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|Publisher||Digitized by J. Willard Marriott Library, University of Utah|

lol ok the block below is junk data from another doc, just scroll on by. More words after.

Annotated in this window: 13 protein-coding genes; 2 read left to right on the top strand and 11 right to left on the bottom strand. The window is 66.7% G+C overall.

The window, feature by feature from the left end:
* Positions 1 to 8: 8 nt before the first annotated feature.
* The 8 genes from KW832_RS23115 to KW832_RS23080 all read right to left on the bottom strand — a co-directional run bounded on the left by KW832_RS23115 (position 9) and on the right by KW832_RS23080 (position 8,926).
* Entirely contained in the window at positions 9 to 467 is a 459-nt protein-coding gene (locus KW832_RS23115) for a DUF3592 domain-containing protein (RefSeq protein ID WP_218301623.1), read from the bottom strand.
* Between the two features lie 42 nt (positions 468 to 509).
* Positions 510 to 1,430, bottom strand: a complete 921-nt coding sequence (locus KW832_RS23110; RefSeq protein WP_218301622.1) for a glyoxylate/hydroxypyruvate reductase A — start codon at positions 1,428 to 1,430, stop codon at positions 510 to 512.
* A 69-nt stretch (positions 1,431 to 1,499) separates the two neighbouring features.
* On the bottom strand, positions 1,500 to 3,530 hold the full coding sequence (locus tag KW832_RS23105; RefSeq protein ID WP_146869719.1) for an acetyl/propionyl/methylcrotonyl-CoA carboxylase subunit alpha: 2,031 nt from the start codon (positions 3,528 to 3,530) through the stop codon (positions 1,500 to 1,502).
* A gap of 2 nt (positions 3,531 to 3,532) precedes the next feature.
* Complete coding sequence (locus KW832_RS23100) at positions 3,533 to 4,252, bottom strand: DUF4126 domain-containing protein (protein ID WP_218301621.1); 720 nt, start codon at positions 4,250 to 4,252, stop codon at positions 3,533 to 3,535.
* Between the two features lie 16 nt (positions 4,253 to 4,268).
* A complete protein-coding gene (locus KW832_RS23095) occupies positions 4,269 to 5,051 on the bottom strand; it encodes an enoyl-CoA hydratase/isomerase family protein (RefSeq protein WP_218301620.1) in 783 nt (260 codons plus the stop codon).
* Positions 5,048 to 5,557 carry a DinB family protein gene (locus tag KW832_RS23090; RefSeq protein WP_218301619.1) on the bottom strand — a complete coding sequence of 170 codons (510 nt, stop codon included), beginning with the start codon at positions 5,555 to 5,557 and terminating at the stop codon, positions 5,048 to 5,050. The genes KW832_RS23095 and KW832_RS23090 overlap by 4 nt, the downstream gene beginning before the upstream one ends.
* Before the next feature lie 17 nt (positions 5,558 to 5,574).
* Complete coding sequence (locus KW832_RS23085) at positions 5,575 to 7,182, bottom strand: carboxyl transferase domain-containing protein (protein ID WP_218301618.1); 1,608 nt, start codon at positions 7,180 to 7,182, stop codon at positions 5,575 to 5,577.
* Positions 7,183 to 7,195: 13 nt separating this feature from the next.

.; V ": 'A- - '.y, V- v...:.": ... y j , ; .; , y, -. , ; :; ( , , , .. . , : . , :" - . ! h' 'TOE PRESSiULLETIN " . , , '.- ...'- ' ' ' ".".-,-- " - v '.'-.- ; ; ' - 'f "' ' ' ; y" - :l -' ""V ' , , ' - :. '. - J . . ' . ;'' BOOST FOR BINGHAM CANYON, UTAH, THE GREATEST CO?PER CAMP IN THE WORLD. VOLUME 44. FRIDAY, JANUARY 1,1915 NUMBER 52 I r-:- - v;-v- ' j 1 1 r J,' ''.. tie.HI jicAiUX, It I) LIBER. r: Cashier and Assistants Bound and 1 Locked in Vault Robber Se-- ; cures $ 1 6,492 and is Captured J. in Less than Thirty Minutes Several Accomplices Under Ar--i ; rest Money Recovered. . ' (By I. II. Masters.) - One of the most daring as well as sensational robberies that was ' ever committed in Utah took place in Bingham Tuesday afternoon - when a professional crook by the name'of Bert Heaton with well i :' laid plans held up the Bingham State bank and took from its vaults ( $16,492 and locked. Cashier Earl Randall and his two assistants, in . the vault and started up the canyon. Jle entered the bank about r 3 o'clock witha bandage tied over his head and a parcel tinder his I arm and began talkmg with the cashier and stated that as soon as f his wife came he would deposit about $3,000. lie had been in the i bank on Monday and talked with Mr. Randall about depositing the f money and Mr. Randall had showed him the vault and the safety f devices of the bank AY hen Mr. Randall and Assistant Cashiei1 Geo. Dobson-ha- d their backs turned he drew a revolver and shouted t "Hands up' By forcing the gun into their faces he compelled Henry r 7 Oddie, the office boy, and Mr. Dobson to lie face duw'n on the floor -- while he tied their hands behind them. He also-tie- d 'Mr. Randall's hands behind him and then forced him to give the co'mbination to the k safe. This was quickly, opened and the money secured and the three : men snaked into the vault and locked up. lie then deliberately left j the bank n id started up the .canyon but shortly changed his course, j and climbed to the Copper Belt line and ' then rn down , this track to the Bingham Coal and Lumber company. Here he went across to j , the Star Livery and tried to hire a rig. In the meantime Henry Oddie worked a knife from his pocket and Mr. Dobson took this and cut the cords from young Oddie's hands and then he released the ' y others. Mr., Randall-.grabbed- a''sK,rewdrivr;whichheha01?PJ!i Tbars, which held them as prisoners. He quickly spread the alarm and s. large force, of officers were hurraing in every direction artd ; Bert Heaton, the robber, was quickly located in an outhouse. not I , - far from the Bingham Coal and Lumber company..' He was arrested I . by Patrolman J. H. White and Rex "Holden and amid the shouts of j the cro.wd Heaton was landed behind the bars in less than thirty minutes after he had robbed the bank. This was one of the quickest captures ever made in the state. .; Below is Earl Randall, Cashier of the Bingham State Bank. I ' e ' ; ' ' .. i , .1 X ..:', - , . , v:.... r- i 'in-i S ' F" - 1 u X "I i j Bert Heaton, 39 years of age, who I eays Joplin, Mo., is his home, is the ) man arrested oh a charge of having j! directly perpetrated the hold-u- p and I robbery. Also under arrest are Scott Cunningham, formerly of the St Jo--' ' seph roadhouse in Davis county and known in connection with many es-- J capades ; Peggy Dean, Norma Dean and $ Lola Kendall, recent denizens of Bing-- ' ' ham's "red light" district; Ed Turner ' and Prank H. Welch, known to the un-- , dreworld both in Bingham and Salt Lake. Succeeds by Ruse. Sauntering into the bank shortly be-- 'fore 3 o'clock in the afternoon i. stranger, attired in the garb of a for , , eign laborer and with his face grimy, made a pretense of depositing a packn ' of $3,000 in the bank. He informed : ; Earl Randall, the cashier, of this ia- - atention in a visit Monday afternoon. I But before he would consent to let ttu .. ' cashier and clerks examine the packet he Maitl "he would first wait tor his f 1 wife. - " ' "She will be here In a few minutes and you may get ready to count my T money," said the bandit, slowly walk-- i ln toward the bank's main entrance, V " the newspaper-boun- d packet still un-- ? der his arm. In the course of the !. routine of closing the bank's business t for the day Randall, ths cashier, " George Dobson, assistant cashier, and i Henry Oddie, an apprentice who is but 14 years of age, proceeded down to-- ' ", ward the big vault, which was open to 'j receive the day's receipts. Binds His Victims. . Instantly the bandit covered them J with a heavy calibre revolver and toid tjjenl not to move. Then in low tone ; be ordered them to lie down on the floor with tbelr faces downward. They, obeyed. Asaln he told them to ex- - tend their hands upward. They obey- - e(li aa about their wrists he bound stout pieces of cord, tying them bo tightly tbt his victims could hardly restrain themselves from crying out Jr on account of the pain. Then tbe banult swiftly stepped to the front door of the bank, locked It and wa back in an instant. He seized Randall by the collar and dragged him into the "pen vault. In turn he dragged : in Job9on and Oddie, laying them e Randall. Demands Safe Combination. As If familiar with affairs of the bank ihe bandit then dragged Randall, ! tbe Into a sitting position, I (CoE'Jnued :n Page Plve.) r v mmm banks wm fi !;F1AWCIAI CEWTffi ... ... The banks of the great copper camp have played no little part in the deveiopmeitaiid advancenuit of this city. In fact most cities are to be judged1 by the character and standing of their financial in-stitutions, and in this important particularBingham takes a pardon-able pride in her banks. , . ; The birtH-o- f the first bank in a community gives a feeling of dignity and responsibility to that community, just as the birth of the first child to a newly begun family gives a feeling of dignity to the father and mother; it is the visible and outward sign of a community interest. ' ; - The bank is. the legitimate outcome of the growth of commerce, based on a community of interest, and the banker is the intermediary tin commercial. transactions. lie is but part of the'evoluted inter-mediary, as the merchant is but part, as the real estate agent, the broker,, the, transportation agent and the newspaper are but parts; he is the money part. "", ' Banking in its rude form of places of deposits, changing of moneys and negotiating loans has existed farther back in the ages of human endeavor than recorded history can trace and even in the, seven times buried cities of the Euphrates and Nile basins, found an honorable plan?, : . - ..At just what time bills of exchange (the first, bank notes) were set afloat in greet national centers is not known, but in the first and second centuries after Christ they were a ell known and common, and it is not sure thataheir existence docs not date back at least to ihe days oflsolirtoti.. , 1 ii . COPPER GOMPAfJY This Great Company Has Spent Over $30,000,000. In Equip, ment And Development Acd . Has Paid Stockholders Over $25,000,000. It was just one decade Ago in April of last year that the Utah Copper ooinpany started up Us Coppertoa plant, which was the beginning of a, new era In mining, the bringing; iu of . the porphyry or low grade coppers to t a commercial value. Since that time the Utah Copper company has' spent In the neighborhood of $30,000,000 la equipment and, development and In return has given stockholders some-thing over 125,000,000. It has estab-llshe- d that In Utah Is the greatest mine of its kind in the world and that Bingham is today the greatest camp -- of Its kind to be found anywhere. What this company may attain has -- only begun, Is the Idea of one author-ity. During the early part of the year when the company was Just beginning to reach a normal gait, there was every Indication that a production of 150,000,000 pounds of copper would be reached before the end of the year. . t the war, which caused all the 'larg copper producers to curtail their out- - - put ' . , Dvring this' year the company did away with underground mining, which greatly lowered costs. Extejslve ex periments were carried out and are still being carried out for the leach-ing of the company's ores, more espe-- cially the 40,000,000 tons of carbonate ore that the company has which will not quite reach 1 per cent copper con-tents. Although these experiments have pot been completed, it is proba-ble that at some time la the future a plant will be erected which w ill care for these ores. Another move on the part of the company which adds to Its value is the retiring of bonds of the Bingham & .GarHeld railroad. On Dec. 31 of last year there were $2,13,000 first mortgage, 6 per cent bonds out-standing cf an issue of $2,500,000. Of these 1337,000 were retired early in the , year . through the sinking fund. The uonds were convertible Into Utah Copper stock per share on or befoie July 1 of this year. For that reason nearly all the .bonds were converted t into stouk during the year which , greatly added to the earnings of the company. The stockholders in the Utah Cop-per company now number in excess of (ConMniiPd on Pjkg Two.) , BiHl STATE BANK Earl Randall, Cashier. No better criterion of the solidity and permanence of a city is afforded than a glance at U?e status of its finan-cial institutions. The stability of the commercial and industrial Interests is, to a large extent, 'dependent upon the policy and condition of local banking houses., ' They ar' jhe heart of , the cOnsser'caL4f9 "jj various ftve-- which. flotv 'current of business. ' The history of the Bingham State Bank has beeV an unbroken record of progress since its inception -- In 1903. It has btien conducted upon the soundest and most conservative busi-ness principle, always closely identify-ing itself with the many movement that have helped in "the onard growth of Bingham and -- contributing liberally to their support. This institu-tion transacts a general banking business, devoting the utmost atten-tion and most complete facilit'es. to the needs of the commercial commun-ity and extending to firms, corpora-tions and individuals every accommo-dation their responsibility anil bal-ances warrant, and that legitimate banking comprises. No bank in this county has better facilities for makln? collections, issuing exchange and expe-diting the detail of business banking in each of Its divisions, and certainly none is better qualified to meet tte farthest requirements than the Biug-ha- State Bank. Catering to the sub-stantial element of the business world, and sparing no effort to meet It J ap-probation,' this staunch institution Is I constantly Retting new business and increasing tbe business it ; already ' holds. The capita! stock, surplus and undi-vided profits of this institution amount to oyfrr $25,000. and the latest report shows deposits of ever $215,000. Every encouragement is offered for savings deiionits and time certificates draw 4 per cent interest. The officers and directors are recog-nized financial leaders In the local worl dof bu&ineas and they, also are men. whose names stand throughout the intermountain region- - for, the soundest bnsinecs jfdgment and the strictest personal Integrity. Mr. Earl Riituiail, cashier of this bank, has dppd in the banking business for the past eisat years and during thpe yars of experience has taken a keen interest In every department of the banking business. Before coming to Bingham he was connected at var-ious times with the following banks o! Ogilpn, where he was born and raised: The Osdcn State bank, tbe Commer-cial National bank of Ogdcn, and the First Nnational bank of Kermnerer, Wyoming, and before coming to camp he was connected with the Merchants bank of Salt Lake City. Mr. Randall is a man of wide experience In the banking business and mucn of the success bf this institution may be at-tributed to his personality. The directors of this bank are well known business leaders lu the finan-cial circles of this county and they ar ( C. H. Thompson, president; J. C. Diigan, W, H. Sherinun, T. II. Quilien ,ind A. P. Wilcox. Those men are well known throughout the camp as pioneers Jn the, bus'.iu'sa of Bingham; and need no Introduction 'to financial clrclt-- in this to mm unity. ' With The Old Timers At this New Year's season it is moss fitting that we should turn our, faces backward Tor JuBt a few. glances and recall .those faces hie h have beei sa some of w hom are still with eg. There will be many . omitted because the editor is not familiar with all those I who have trod these hills but will do Our best this issue and hope to Oj better next time we attempt such a task. ' i - -- f ' j A. V. Anderson. ! ; A man who did much to build np he greatest copper camp on earth, has now taken ud his abode with the tribes to the south and 1b dwelling "lapplly in the balmy air of Florida ,nd we understand he is growlpg cor-pulent on the Juice of fruits, while In Bingham he. was glad to get a plain highball. i T. H. Quillen. j, When you look over the list of nota-bles from Bingham you will see in j'slarlng headlines the name of "Tommy" Quilltn as mayor of the camp as long as he wanted it.- - Re-cently Mr. Quillen,V-wh- is one of tbe oldest settler In the camp, has been mkaing in Salt Lake City on account of his health. He has extensive interests here and was one of the first merchants to engage in business in the old reliable in 1879. Postmaster C. H. Roberts. As we count the beads of our recol-lection chain wo find that over seven teen years ano C. H. Roberts became postmaster of Bingham and has held this responsible position most of tbe time since that date. Mr. Roberts has re?rcd his family here and has accu-mulated quite extensive holdings in the great copper camp. Mr. Roberts has served as county rommhisoner of Salt Lake cou&ty and has always taken an active part in every movh; for the betterment of conditfons In thejeamp. f , Atha Williams. Another of the early settlers In the f.amp was Atha Williams, sometimes known .aa "The Pistol Kid.". Mr. Wil-an- d waded through many a political Hams was a leader In political affairs battle in the days when fighting was bitter. But Williams usually carrier the day and while be is making his headquarters in the capital , city he has many financial interests in the camp and is now acting as chief deputy sheriff to Andrew Smith. Jerome Bourgard. Anion? those who came here M a very early date and took a prominent part in the pioneer work of developing the resources of these hills and built' lng a city was Jerome BourKard. Mr. Boursard has possibly done more thnn anyone else toward conservin? the springs and helping supply IHngbam with good water than any other set-tler in the old camp. 11 has raided. liU family here hud Imiit up exten-sive interests in the great co;ijier be't CITIZENS STATE BANK The Deposits in This Bank Amount to Over $350,000, and the Surplus and Undivided Profits to About $17,000. The Citizens State Bank opened its doors to the publia about live years ago In a modest way and since that time has steadily grown In the estima-tion of tne business men o! the camp and now it has the en viable reputa- - banks in tha camp, it la. located in the heart, of the great mining camp and is not only convenient for the business men of Bingham but is attrac-tively arranged for business conven-ience. This institution has a capital stock of 120,000 and a surplus and undivided profits of $17,000. The total deposits amount to over $350,000. This shows that this bank has had a steady growth since Us inception and has en- - y '"mi. V y Republic and previous to that time was engaged with the Utah State Na-tional bank or Salt Lake City. The officers and board of directors include some of tbe mo.st enterprising and successful business men of the state. Rodney T. Badger is president of this instllutl jn and is recognized as Sue of the leading financiers In the In-termountain region. Associated with aim on the board of directors are Dr. . P. E.'Straup, mayor of Bingham and Mr. R. Bourgard, one of the pioueer . justness men of the camp.' Briefly summed up tbe Citizens State Rank Is a bank In the truest sense of the word and iu tbe widest sense that this Implies. It is a tower of strength and a monument to faithful performance and business In-tegrity. ; ' - CASHIER- Q. B. KELLY. joyed steady patronage and has gained in prestige during the few years of its organization and has already paid sev-eral dividends. The facilities of this Institution are wider and more sweeping in scope and value to mercantile dealings, and it is upon this line of argument that tbe Citizens State Bank solicits the ac-counts of corporations and indi-viduals. Customers are assured a nosHt prompt and courteous attention and guaranteed every accommodation their responsibility and balance war-rant, and that legitimate banking com. prises. Its operations have always 'pen along conservative lineg which are well worthy of a reputation as one of the bulwarks of the business future of the banks of Salt Lake county. In a word the Citizens State Bank is la every respect an institution which re-flects credit upon Its city and state, as well as upon the enterprising and progressive management. Mr. Q. B. Kelly, cashier of the bank, needs no Introduction to the citizens of Bingham or Salt Lake county. The success of this Institution is largely due to his untiring efforts and the ripe experience of this man in the banking business. He has been d in the banking business . for more, than ten years and Is well known throughout this county as one of the best bankers in the state. Be-fore corning to Bingham, he was con-nected with tbe National Bank of the POPULAR Y018 UNDER-TAKER TAKES CHARGE Bf L0CALPARL0RS We are glad to announce that an-other one of the hustling young men of the camp has entered into the b g world for himself and will be one of the representative business men of Bingham. We Have reference to Joseph A. Berger, who a few days ago took over the Interests of the Eber W. Hall undertaking establish-ment and will conduct the same In a modern and manner. Mr. Rerger needs no Introduction to the citizens of the camp. Having lived here with his family for a number of years, he has mf.de many friends, both socially and in a business way, and the people will be glad to learn of his success. We desire to call yorr at-tention to his full pace advertlot-men- t M which appears in thU Issue. ROBBER WAIVES PRELIMINARY At his hearing In Judge Bud- - ley's court Thursday Bert Heaton waived preliminary hearing and was held to the district court without bail. It is believed that he will plead guilty Saturday In the district court and take his sentence at once. Chief S. S. Jones swore to a complaint charging Scottie Cunningham with complicity in the robbery and he will have a hearing short- - ly. Ttie others were dismissed.